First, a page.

September 22, 2013 (KHARTOUM) - Sudan’s presidential assistant, Nafie Ali Nafie, has implicitly criticized the leader of the Darfurian Arab Mahameed clan leader, Musa Hilal, and warned that nobody, whatever his position was, could impose his will on the state.
- Sudanese President Omer Hassan al-Bashir (L) talks to tribal leader Musa Hilal during the wedding ceremony between Hilal’s daughter and Chad President Idriss Deby in Khartoum January 20, 2012 (REUTERS/ Mohamed Nureldin Abdallah)
Nafie, who was addressing the launching ceremony of 158 projects of the renaissance scheme in North Darfur on Saturday, warned that anybody who claims to have power must be made aware that he will not force the government to adopt their views.
He indirectly addressed Hilal without mentioning his name saying that “whoever wants to be appreciated must abide by the [country’s] institutions”.
Earlier this month, Hilal, who is also a member of the ruling National Congress Party (NCP) and advisor at the Sudan Federal Government Chambers (SFGC), fiercely attacked senior government officials and in particular the governor of North Darfur state Osman Mohamed Youssef Kibir.
The tribal chief, who is believed to be one of the notorious Janjaweed leaders who have unleashed terror in Darfur, launched an unprecedented attack on Kibir and accused him of triggering the tribal clashes between the Beni Hussein and Rezeigat.
Inter-tribal clashes erupted last January between members of the rival Arab Northern Rezeigat (Aballa) and Beni Hussein tribes, fighting for control of the region’s gold mines and claimed 839 lives and injured thousands others.
The UN estimates that some 150,000 people have been displaced following a spate of attacks by armed Aballa militias, elements of which include the notorious Janjaweed forces, which hit the headlines 10 years ago for brutal atrocities allegedly committed at the behest of the Sudanese government.
Hilal held another reconciliation conference between the two tribes saying he does not recognize a similar conference that North Darfur governor had organized a few months ago.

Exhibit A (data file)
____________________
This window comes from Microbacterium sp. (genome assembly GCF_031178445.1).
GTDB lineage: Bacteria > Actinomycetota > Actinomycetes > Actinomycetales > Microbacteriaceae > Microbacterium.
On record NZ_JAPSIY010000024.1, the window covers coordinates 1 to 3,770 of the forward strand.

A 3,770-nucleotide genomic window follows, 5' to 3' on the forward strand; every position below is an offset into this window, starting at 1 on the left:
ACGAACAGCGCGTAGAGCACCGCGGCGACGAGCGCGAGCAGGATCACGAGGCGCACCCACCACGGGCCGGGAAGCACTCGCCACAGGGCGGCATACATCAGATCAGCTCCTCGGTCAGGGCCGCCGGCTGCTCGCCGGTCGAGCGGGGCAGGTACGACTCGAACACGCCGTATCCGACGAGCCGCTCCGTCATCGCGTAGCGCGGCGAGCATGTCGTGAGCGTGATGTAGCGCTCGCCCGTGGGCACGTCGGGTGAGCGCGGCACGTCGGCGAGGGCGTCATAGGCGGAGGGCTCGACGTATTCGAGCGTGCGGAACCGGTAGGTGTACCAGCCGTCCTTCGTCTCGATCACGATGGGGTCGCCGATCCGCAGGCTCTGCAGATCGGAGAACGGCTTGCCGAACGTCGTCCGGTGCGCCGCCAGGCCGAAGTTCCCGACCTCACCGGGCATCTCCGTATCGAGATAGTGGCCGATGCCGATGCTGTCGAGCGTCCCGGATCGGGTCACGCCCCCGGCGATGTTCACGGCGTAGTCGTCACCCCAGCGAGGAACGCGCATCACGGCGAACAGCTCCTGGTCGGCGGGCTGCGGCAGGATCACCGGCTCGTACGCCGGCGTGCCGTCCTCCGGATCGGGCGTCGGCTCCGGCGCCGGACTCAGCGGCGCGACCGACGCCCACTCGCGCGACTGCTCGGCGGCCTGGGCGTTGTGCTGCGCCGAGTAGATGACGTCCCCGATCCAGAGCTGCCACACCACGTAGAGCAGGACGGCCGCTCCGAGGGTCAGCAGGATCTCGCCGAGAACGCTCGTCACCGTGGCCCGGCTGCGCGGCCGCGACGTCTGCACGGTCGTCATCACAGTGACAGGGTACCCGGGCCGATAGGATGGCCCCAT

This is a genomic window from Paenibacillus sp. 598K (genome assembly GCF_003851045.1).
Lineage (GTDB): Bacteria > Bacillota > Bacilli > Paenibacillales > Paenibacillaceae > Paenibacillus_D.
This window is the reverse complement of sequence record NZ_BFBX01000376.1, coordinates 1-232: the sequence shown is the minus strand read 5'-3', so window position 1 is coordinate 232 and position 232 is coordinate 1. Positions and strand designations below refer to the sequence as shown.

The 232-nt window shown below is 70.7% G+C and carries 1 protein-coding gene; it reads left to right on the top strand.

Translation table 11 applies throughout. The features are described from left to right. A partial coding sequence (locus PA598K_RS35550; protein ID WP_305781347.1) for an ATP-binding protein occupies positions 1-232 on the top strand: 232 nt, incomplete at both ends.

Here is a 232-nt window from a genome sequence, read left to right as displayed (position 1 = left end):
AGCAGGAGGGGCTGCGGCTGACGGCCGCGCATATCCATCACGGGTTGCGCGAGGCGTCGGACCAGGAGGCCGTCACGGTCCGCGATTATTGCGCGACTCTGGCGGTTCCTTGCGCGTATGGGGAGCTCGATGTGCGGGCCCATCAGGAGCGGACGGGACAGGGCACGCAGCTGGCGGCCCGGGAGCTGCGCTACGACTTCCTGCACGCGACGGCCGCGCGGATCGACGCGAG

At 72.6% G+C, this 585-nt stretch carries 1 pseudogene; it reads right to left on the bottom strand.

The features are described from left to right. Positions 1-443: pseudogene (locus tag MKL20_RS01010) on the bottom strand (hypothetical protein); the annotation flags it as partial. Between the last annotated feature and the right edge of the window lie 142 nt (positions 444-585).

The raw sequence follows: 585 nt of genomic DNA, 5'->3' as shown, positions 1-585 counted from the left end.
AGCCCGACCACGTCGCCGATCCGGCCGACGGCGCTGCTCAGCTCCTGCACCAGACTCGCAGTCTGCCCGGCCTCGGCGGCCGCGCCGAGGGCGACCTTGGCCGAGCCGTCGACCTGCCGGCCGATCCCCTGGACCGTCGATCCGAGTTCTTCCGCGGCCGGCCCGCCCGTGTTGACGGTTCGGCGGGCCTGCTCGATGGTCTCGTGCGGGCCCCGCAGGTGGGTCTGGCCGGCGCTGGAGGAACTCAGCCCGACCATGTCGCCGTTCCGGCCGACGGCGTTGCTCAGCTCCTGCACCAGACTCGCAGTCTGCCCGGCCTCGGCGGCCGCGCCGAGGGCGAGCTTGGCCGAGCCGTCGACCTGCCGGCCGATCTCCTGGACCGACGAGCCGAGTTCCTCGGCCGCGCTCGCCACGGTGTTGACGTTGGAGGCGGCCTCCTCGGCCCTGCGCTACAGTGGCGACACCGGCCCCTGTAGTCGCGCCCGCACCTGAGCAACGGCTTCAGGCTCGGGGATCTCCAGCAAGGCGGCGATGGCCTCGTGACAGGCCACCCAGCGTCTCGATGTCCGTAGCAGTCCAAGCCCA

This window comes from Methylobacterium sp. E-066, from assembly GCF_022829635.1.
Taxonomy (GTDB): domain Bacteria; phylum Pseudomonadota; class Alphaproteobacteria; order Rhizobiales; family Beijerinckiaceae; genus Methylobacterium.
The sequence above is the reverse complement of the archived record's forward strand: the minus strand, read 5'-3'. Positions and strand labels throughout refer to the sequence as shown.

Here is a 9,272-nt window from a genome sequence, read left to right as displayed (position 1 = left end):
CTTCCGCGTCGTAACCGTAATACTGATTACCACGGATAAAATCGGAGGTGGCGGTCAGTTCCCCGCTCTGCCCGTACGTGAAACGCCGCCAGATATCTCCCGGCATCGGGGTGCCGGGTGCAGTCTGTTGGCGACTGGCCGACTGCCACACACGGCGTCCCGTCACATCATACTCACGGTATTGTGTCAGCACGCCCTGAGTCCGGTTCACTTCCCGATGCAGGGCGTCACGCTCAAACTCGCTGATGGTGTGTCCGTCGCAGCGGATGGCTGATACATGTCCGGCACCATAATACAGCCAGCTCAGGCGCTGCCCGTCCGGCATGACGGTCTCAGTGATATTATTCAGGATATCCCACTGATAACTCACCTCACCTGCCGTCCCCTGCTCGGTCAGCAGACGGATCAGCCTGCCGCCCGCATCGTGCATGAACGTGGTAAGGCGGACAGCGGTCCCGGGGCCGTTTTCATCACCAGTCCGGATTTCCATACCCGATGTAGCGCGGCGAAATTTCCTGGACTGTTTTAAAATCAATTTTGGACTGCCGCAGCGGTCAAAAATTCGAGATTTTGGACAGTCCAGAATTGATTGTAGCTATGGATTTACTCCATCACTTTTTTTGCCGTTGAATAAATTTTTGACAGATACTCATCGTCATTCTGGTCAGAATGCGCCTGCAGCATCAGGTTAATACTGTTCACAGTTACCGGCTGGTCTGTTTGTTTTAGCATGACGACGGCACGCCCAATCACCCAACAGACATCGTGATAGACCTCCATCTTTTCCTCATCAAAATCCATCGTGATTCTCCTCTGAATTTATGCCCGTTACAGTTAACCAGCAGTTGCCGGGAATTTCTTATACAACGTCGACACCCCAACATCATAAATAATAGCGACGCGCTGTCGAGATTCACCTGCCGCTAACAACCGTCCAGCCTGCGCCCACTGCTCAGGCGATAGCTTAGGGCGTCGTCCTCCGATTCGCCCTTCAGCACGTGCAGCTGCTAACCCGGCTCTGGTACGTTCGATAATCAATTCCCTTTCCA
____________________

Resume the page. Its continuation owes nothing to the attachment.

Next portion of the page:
Kibir, for his part, says that he has a mandate from president Omer Al-Bashir to fight tribal clashes which have become the main source of violence and insecurity in the region since the beginning of this year.
Nafie said that anyone who claims to be backed by Khartoum is deceiving himself, adding that nobody has “status” outside the institutions and anyone who deviates from the institutions would be “eaten by the wolf” no matter who he is.
“The group [Muslim Brotherhood], the NCP, and the state have created both the committed leaders and those who deviated from the path”, he said
In a separate issue, Nafie reiterated the government’s determination to lift fuel subsidies and said the only available alternative is scarcity and high prices, pointing that cutting subsidies would prevent smuggling to the neighboring countries.
The Sudanese official further said that if the new economic measures are not implemented, Sudan’s economy would be dependent on foreign parties which he didn’t name, stressing the need to increase wheat production and prevent holding public money in government companies.
Nafie affirmed that the government continues to establish development projects in Darfur and considered the development projects in North Darfur a paradigm to be followed by other states.
He praised North Darfur state for launching development and peace building projects at a cost of $400,000 as well as microfinance projects at the same cost.